10 Books to Inspire Kindness

Curated by Emma Kerr, Early Childhood and Elementary Librarian

Our BFIS Core Value celebrated throughout February is kindness.  Here are some books that carry a heartfelt message and will spark important conversations at home. We hope they will bring a smile to your day and help you to see the world with the eyes of others. 

Elementary Young Readers


By Kathryn Otoshi

Blue is a quiet color. Red’s a hothead who likes to pick on Blue. Yellow, Orange, Green, and Purple don’t like what they see, but what can they do? When no one speaks up, things get out of hand—until One comes along and shows all the colors how to stand up, stand together, and count. As budding young readers learn about numbers, counting, and primary and secondary colors, they also learn about accepting each other’s differences and how it sometimes just takes one voice to make everyone count. (From Goodreads)

Quit Calling Me a Monster!

By Jory John

Floyd Peterson is so much more than shaggy purple fur and pointy monster teeth — why can’t people just see him for him? Jory John and Bob Shea have struck gold in creating a knee-slapping, read-it-again story that will start a valuable discussion about how we treat others and how it feels to be seen as “different.” (From Goodreads)

Tough Guys Have Feelings Too

By Keith Negley

A boldly illustrated picture book read-aloud about how everyone gets sad—ninjas, wrestlers, knights, superheroes, everyone . . . even daddies have emotions! Did you know wrestlers have feelings? And knights. Even superheroes and ninjas feel sad sometimes. In fact everyone has feelings—especially dads who love their children!

Children will love recognizing their feelings in Keith Negley’s bold illustrations which accompany a fun-to-read-aloud narrative. Parents can joyfully engage with children in a lighthearted discussion about emotions and how they affect us all! (From Goodreads)

Hey, Little Ant

By Phillip Hoosse, Hannah Hoose, Debbie Tilley

What would you do if the ant you were about to step on looked up and started talking? Would you stop and listen? That’s what happens in this funny, thought-provoking book. Originally a song by a father-daughter team, this surprising conversation between a tiny ant and a little girl is bound to inspire important discussions about caring, kindness, and respect for both animals and humans. (From Goodreads)

The Sneetches and Other Stories

Dr. Seuss

1 The Sneetches
The unfortunate Sneetches are bamboozled by one Sylvester McMonkey McBean (“the Fix-it-up Chappie”), who teaches them that pointless prejudice can be costly.

2 The Zax
A South-Going Zax and a North-Going Zax seem determined to butt heads on the prairie of Prax.

3 Too Many Daves
Mrs. McCave had 23 sons and named them all Dave. After, she prefers different names, like Marvin O’Gravel Balloon Face or Zanzibar Buck-Buck McFate.

4 What Was I Scared Of?
Spooky trousers start in the dark forest but appear closer and more often, even in broad daylight.

(From Goodreads)

Elementary Older Readers

Paper Boy

By Vince Vawter

An 11-year-old boy living in Memphis in 1959 throws the meanest fastball in town, but talking is a whole different ball game. He can barely say a word without stuttering, not even his own name. So when he takes over his best friend’s paper route for July, he knows he’ll be forced to communicate with the different customers, including a housewife who drinks too much and a retired merchant marine who seems to know just about everything.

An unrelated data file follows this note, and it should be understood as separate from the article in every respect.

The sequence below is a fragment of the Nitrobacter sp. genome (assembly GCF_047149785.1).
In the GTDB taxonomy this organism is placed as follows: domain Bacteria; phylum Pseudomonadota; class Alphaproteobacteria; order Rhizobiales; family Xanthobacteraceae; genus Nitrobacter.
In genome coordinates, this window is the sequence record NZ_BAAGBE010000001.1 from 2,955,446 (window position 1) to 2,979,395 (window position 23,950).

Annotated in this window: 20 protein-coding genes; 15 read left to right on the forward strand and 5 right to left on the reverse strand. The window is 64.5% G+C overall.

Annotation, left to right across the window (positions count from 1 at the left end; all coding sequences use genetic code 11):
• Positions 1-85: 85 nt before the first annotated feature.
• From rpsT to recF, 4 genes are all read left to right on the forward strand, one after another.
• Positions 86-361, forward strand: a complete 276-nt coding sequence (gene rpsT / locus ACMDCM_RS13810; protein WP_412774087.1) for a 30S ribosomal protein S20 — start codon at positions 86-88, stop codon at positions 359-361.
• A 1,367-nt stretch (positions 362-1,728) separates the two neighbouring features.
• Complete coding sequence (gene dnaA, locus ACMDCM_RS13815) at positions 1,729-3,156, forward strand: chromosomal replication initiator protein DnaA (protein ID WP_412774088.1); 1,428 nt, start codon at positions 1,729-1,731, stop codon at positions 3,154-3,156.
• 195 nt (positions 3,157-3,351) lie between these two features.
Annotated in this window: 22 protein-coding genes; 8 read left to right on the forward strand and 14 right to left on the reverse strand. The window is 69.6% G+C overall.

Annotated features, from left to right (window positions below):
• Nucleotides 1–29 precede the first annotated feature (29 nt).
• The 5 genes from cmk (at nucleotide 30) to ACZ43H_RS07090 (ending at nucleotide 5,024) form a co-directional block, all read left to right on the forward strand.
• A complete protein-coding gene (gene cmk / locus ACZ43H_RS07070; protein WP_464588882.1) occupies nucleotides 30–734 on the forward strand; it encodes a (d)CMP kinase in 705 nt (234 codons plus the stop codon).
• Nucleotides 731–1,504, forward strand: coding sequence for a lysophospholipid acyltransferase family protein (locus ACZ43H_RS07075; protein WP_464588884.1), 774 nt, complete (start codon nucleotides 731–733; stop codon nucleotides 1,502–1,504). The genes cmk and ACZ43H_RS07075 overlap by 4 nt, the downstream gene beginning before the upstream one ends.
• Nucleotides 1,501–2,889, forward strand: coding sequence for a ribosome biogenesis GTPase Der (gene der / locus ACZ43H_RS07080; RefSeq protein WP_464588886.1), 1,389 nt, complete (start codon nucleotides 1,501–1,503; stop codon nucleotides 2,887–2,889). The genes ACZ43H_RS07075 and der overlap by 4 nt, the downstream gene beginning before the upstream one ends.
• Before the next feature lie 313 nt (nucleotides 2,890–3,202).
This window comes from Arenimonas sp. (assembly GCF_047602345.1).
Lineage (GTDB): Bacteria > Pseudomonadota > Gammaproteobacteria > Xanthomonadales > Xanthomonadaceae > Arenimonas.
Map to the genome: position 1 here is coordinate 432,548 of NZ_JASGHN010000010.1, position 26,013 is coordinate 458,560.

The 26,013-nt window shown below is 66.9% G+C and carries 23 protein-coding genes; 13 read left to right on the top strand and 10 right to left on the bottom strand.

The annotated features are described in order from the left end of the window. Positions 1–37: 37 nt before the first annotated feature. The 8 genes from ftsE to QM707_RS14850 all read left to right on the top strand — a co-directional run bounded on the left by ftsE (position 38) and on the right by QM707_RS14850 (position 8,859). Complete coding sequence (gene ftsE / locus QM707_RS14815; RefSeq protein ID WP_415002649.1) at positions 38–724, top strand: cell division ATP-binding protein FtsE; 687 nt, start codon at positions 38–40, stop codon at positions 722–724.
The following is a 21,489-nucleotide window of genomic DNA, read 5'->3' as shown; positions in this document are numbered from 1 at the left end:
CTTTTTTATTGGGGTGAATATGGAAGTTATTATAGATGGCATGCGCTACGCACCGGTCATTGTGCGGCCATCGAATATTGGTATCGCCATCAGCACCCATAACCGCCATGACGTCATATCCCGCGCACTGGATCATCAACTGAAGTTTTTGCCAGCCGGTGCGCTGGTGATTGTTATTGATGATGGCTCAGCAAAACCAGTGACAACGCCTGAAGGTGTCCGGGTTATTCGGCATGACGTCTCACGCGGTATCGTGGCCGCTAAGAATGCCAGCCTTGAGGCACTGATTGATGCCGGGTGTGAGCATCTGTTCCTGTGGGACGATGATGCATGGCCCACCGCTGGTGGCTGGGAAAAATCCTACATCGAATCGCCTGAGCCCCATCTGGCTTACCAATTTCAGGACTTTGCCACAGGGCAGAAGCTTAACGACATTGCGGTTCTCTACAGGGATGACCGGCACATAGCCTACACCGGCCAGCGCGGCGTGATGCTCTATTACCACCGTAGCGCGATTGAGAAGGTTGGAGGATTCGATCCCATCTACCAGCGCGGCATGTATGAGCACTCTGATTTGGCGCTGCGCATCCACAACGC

The paper route poses challenges, but it’s a run-in with the neighborhood junkman, a bully and thief, that stirs up real trouble–and puts the boy’s life, as well as that of his family’s devoted housekeeper, in danger. (From Goodreads)

Freak the Mighty

Rodman Philbrick

Two boys – a slow learner stuck in the body of a teenage giant and a tiny Einstein in leg braces – forge a unique friendship when they pair up to create one formidable human force. A wonderful story of triumph over imperfection, shame, and loss. (From Goodreads)

El Deafo

Cece Bell

Starting at a new school is scary, even more so with a giant hearing aid strapped to your chest! At her old school, everyone in Cece’s class was deaf. Here she is different. She is sure the kids are staring at the Phonic Ear, the powerful aid that will help her hear her teacher. Too bad it also seems certain to repel potential friends.

Then Cece makes a startling discovery. With the Phonic Ear she can hear her teacher not just in the classroom, but anywhere her teacher is in school — in the hallway… in the teacher’s lounge… in the bathroom! This is power. Maybe even superpower! Cece is on her way to becoming El Deafo, Listener for All. But the funny thing about being a superhero is that it’s just another way of feeling different… and lonely. Can Cece channel her powers into finding the thing she wants most, a true friend? (From Goodreads)

Ramona the Pest

By Beverly Cleary

Ramona doesn’t think she’s a pest – she knows that she isn’t a pest on purpose. So how in the world does Ramona get in trouble? Why does her crush Davy run away whenever Ramona comes near him? And how does she manage to disrupt the whole kindergarten class during their rest time? (From Goodreads)


Judy Blume

Blubber is a good name for her, the note from Wendy says about Linda. Jill crumples it up and leaves it on the corner of her desk. She doesn’t want to think about Linda or her dumb report on the whale just now. Jill wants to think about Halloween.

But Robby grabs the note, and before Linda stops talking it has gone halfway around the room.

That’s where it all starts. There’s something about Linda that makes a lot of kids in her fifth-grade class want to see how far they can go — but nobody, least of all Jill, expects the fun to end where it does.

New York Times Outstanding Book of the Year

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